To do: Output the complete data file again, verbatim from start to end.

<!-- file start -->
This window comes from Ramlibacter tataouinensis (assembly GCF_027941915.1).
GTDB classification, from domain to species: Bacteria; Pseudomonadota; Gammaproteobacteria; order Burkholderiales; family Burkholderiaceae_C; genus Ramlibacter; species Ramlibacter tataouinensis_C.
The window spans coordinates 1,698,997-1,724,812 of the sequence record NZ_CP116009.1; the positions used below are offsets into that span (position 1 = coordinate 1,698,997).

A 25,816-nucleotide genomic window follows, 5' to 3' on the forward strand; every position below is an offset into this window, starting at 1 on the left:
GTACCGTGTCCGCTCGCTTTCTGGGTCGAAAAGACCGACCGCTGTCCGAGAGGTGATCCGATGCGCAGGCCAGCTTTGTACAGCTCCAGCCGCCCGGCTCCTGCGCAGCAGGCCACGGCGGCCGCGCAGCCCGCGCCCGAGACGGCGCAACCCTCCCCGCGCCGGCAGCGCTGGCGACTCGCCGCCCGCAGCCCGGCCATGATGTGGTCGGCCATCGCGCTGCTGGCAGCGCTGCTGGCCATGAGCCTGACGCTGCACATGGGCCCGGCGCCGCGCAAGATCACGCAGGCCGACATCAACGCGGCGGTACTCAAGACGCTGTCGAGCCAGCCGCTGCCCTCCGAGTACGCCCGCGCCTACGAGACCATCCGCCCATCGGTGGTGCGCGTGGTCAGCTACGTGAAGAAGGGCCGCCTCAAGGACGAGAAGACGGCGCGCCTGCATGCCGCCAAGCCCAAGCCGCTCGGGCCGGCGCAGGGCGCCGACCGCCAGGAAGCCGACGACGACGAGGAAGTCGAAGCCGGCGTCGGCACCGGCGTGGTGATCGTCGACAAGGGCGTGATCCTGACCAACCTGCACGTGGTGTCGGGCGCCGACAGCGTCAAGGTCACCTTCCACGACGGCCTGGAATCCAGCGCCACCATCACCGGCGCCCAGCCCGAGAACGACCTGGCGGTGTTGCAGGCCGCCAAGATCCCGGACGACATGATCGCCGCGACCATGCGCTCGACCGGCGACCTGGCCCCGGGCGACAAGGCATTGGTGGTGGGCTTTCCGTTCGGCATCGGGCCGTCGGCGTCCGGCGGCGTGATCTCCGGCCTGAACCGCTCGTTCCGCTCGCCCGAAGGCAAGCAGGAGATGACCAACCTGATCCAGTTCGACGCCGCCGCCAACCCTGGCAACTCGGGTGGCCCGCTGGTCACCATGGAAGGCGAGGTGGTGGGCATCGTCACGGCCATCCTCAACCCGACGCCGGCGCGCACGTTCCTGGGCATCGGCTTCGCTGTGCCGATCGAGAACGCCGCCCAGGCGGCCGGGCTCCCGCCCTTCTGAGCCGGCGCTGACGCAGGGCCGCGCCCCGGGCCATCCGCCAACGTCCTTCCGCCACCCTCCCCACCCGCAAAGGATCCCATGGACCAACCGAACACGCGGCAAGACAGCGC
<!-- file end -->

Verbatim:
This window comes from Ramlibacter tataouinensis (assembly GCF_027941915.1).
GTDB classification, from domain to species: Bacteria; Pseudomonadota; Gammaproteobacteria; order Burkholderiales; family Burkholderiaceae_C; genus Ramlibacter; species Ramlibacter tataouinensis_C.
The window spans coordinates 1,698,997-1,724,812 of the sequence record NZ_CP116009.1; the positions used below are offsets into that span (position 1 = coordinate 1,698,997).

A 25,816-nucleotide genomic window follows, 5' to 3' on the forward strand; every position below is an offset into this window, starting at 1 on the left:
GTACCGTGTCCGCTCGCTTTCTGGGTCGAAAAGACCGACCGCTGTCCGAGAGGTGATCCGATGCGCAGGCCAGCTTTGTACAGCTCCAGCCGCCCGGCTCCTGCGCAGCAGGCCACGGCGGCCGCGCAGCCCGCGCCCGAGACGGCGCAACCCTCCCCGCGCCGGCAGCGCTGGCGACTCGCCGCCCGCAGCCCGGCCATGATGTGGTCGGCCATCGCGCTGCTGGCAGCGCTGCTGGCCATGAGCCTGACGCTGCACATGGGCCCGGCGCCGCGCAAGATCACGCAGGCCGACATCAACGCGGCGGTACTCAAGACGCTGTCGAGCCAGCCGCTGCCCTCCGAGTACGCCCGCGCCTACGAGACCATCCGCCCATCGGTGGTGCGCGTGGTCAGCTACGTGAAGAAGGGCCGCCTCAAGGACGAGAAGACGGCGCGCCTGCATGCCGCCAAGCCCAAGCCGCTCGGGCCGGCGCAGGGCGCCGACCGCCAGGAAGCCGACGACGACGAGGAAGTCGAAGCCGGCGTCGGCACCGGCGTGGTGATCGTCGACAAGGGCGTGATCCTGACCAACCTGCACGTGGTGTCGGGCGCCGACAGCGTCAAGGTCACCTTCCACGACGGCCTGGAATCCAGCGCCACCATCACCGGCGCCCAGCCCGAGAACGACCTGGCGGTGTTGCAGGCCGCCAAGATCCCGGACGACATGATCGCCGCGACCATGCGCTCGACCGGCGACCTGGCCCCGGGCGACAAGGCATTGGTGGTGGGCTTTCCGTTCGGCATCGGGCCGTCGGCGTCCGGCGGCGTGATCTCCGGCCTGAACCGCTCGTTCCGCTCGCCCGAAGGCAAGCAGGAGATGACCAACCTGATCCAGTTCGACGCCGCCGCCAACCCTGGCAACTCGGGTGGCCCGCTGGTCACCATGGAAGGCGAGGTGGTGGGCATCGTCACGGCCATCCTCAACCCGACGCCGGCGCGCACGTTCCTGGGCATCGGCTTCGCTGTGCCGATCGAGAACGCCGCCCAGGCGGCCGGGCTCCCGCCCTTCTGAGCCGGCGCTGACGCAGGGCCGCGCCCCGGGCCATCCGCCAACGTCCTTCCGCCACCCTCCCCACCCGCAAAGGATCCCATGGACCAACCGAACACGCGGCAAGACAGCGC